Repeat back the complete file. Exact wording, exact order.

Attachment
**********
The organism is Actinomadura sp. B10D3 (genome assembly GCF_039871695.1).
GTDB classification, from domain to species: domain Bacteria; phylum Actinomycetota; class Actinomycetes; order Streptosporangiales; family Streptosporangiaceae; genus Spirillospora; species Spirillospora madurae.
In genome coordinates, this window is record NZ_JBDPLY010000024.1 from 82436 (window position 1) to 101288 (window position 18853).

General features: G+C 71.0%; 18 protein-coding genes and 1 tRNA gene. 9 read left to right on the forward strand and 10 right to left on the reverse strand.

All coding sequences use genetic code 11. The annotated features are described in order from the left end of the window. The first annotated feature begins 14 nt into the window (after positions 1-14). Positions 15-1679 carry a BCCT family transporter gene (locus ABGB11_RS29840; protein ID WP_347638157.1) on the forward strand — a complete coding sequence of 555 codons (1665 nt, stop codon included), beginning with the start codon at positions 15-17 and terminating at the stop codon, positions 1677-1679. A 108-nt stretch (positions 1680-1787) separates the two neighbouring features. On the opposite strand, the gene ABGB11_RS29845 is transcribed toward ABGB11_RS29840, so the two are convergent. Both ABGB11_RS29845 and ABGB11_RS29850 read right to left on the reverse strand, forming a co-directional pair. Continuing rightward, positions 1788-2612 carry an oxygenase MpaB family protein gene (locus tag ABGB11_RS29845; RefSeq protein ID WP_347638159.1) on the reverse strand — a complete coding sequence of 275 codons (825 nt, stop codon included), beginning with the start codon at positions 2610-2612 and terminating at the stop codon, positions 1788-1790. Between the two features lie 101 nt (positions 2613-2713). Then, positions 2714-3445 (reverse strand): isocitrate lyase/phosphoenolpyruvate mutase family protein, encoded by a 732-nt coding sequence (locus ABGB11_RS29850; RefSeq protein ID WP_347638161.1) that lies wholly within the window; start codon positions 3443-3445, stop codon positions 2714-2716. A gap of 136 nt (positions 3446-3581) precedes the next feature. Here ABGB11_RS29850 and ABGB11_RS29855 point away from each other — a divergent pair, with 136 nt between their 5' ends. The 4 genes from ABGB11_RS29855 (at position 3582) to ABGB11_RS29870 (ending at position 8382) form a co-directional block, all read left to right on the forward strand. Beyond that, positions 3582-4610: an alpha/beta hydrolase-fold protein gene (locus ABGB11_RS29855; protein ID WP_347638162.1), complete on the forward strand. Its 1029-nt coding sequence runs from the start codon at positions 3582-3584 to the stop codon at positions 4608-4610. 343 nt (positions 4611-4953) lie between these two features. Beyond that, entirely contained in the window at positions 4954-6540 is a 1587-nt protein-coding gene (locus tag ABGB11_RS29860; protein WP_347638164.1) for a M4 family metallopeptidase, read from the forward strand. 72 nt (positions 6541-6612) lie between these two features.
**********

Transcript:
The organism is Actinomadura sp. B10D3 (genome assembly GCF_039871695.1).
GTDB classification, from domain to species: domain Bacteria; phylum Actinomycetota; class Actinomycetes; order Streptosporangiales; family Streptosporangiaceae; genus Spirillospora; species Spirillospora madurae.
In genome coordinates, this window is record NZ_JBDPLY010000024.1 from 82436 (window position 1) to 101288 (window position 18853).

General features: G+C 71.0%; 18 protein-coding genes and 1 tRNA gene. 9 read left to right on the forward strand and 10 right to left on the reverse strand.

All coding sequences use genetic code 11. The annotated features are described in order from the left end of the window. The first annotated feature begins 14 nt into the window (after positions 1-14). Positions 15-1679 carry a BCCT family transporter gene (locus ABGB11_RS29840; protein ID WP_347638157.1) on the forward strand — a complete coding sequence of 555 codons (1665 nt, stop codon included), beginning with the start codon at positions 15-17 and terminating at the stop codon, positions 1677-1679. A 108-nt stretch (positions 1680-1787) separates the two neighbouring features. On the opposite strand, the gene ABGB11_RS29845 is transcribed toward ABGB11_RS29840, so the two are convergent. Both ABGB11_RS29845 and ABGB11_RS29850 read right to left on the reverse strand, forming a co-directional pair. Continuing rightward, positions 1788-2612 carry an oxygenase MpaB family protein gene (locus tag ABGB11_RS29845; RefSeq protein ID WP_347638159.1) on the reverse strand — a complete coding sequence of 275 codons (825 nt, stop codon included), beginning with the start codon at positions 2610-2612 and terminating at the stop codon, positions 1788-1790. Between the two features lie 101 nt (positions 2613-2713). Then, positions 2714-3445 (reverse strand): isocitrate lyase/phosphoenolpyruvate mutase family protein, encoded by a 732-nt coding sequence (locus ABGB11_RS29850; RefSeq protein ID WP_347638161.1) that lies wholly within the window; start codon positions 3443-3445, stop codon positions 2714-2716. A gap of 136 nt (positions 3446-3581) precedes the next feature. Here ABGB11_RS29850 and ABGB11_RS29855 point away from each other — a divergent pair, with 136 nt between their 5' ends. The 4 genes from ABGB11_RS29855 (at position 3582) to ABGB11_RS29870 (ending at position 8382) form a co-directional block, all read left to right on the forward strand. Beyond that, positions 3582-4610: an alpha/beta hydrolase-fold protein gene (locus ABGB11_RS29855; protein ID WP_347638162.1), complete on the forward strand. Its 1029-nt coding sequence runs from the start codon at positions 3582-3584 to the stop codon at positions 4608-4610. 343 nt (positions 4611-4953) lie between these two features. Beyond that, entirely contained in the window at positions 4954-6540 is a 1587-nt protein-coding gene (locus tag ABGB11_RS29860; protein WP_347638164.1) for a M4 family metallopeptidase, read from the forward strand. 72 nt (positions 6541-6612) lie between these two features.